Letter: Tuition fees will result in a skills deficit for future generations

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Letter: Tuition fees will result in a skills deficit for future generations

Ros Wynne-Jones draws attention to the fall in the number of students applying to universities for 1998 following the Government's proposals to abolish grants and introduce fees for full-time undergraduates ("The gigantic confidence trick", 30 November).

If these proposals are introduced, we shall be passing on a large deficit in the skilled population, including doctors, teachers and engineers, to future generations. We shall also be denying a large section of the population the personal fulfilment they hoped to obtain through higher education.

If this Government is really committed to opening up access to education, it should look again at the financial needs of students and the factors that affect people from poorer backgrounds who study full-time for advanced qualifications. Surely it is better to encourage people into higher education now who can pay back the costs of their education through progressive taxation on their future earnings rather than deter potential students with the threat of a future of debt.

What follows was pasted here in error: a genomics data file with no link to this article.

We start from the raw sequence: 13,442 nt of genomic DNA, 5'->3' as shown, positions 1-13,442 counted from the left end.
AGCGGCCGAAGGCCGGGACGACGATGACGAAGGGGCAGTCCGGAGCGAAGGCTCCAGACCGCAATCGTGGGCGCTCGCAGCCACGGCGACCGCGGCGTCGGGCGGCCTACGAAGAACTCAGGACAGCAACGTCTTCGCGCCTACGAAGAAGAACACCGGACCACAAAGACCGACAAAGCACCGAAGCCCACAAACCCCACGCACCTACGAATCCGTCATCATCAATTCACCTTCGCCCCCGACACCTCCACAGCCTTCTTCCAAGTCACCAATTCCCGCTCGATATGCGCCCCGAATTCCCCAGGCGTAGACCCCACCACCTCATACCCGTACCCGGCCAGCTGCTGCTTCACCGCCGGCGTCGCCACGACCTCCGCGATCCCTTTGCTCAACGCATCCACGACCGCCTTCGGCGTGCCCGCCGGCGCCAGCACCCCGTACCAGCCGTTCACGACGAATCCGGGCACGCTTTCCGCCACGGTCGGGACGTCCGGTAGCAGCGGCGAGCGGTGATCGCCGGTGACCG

Ann Cotterrell

The National Association of Teachers in Further and Higher Education, London WC1

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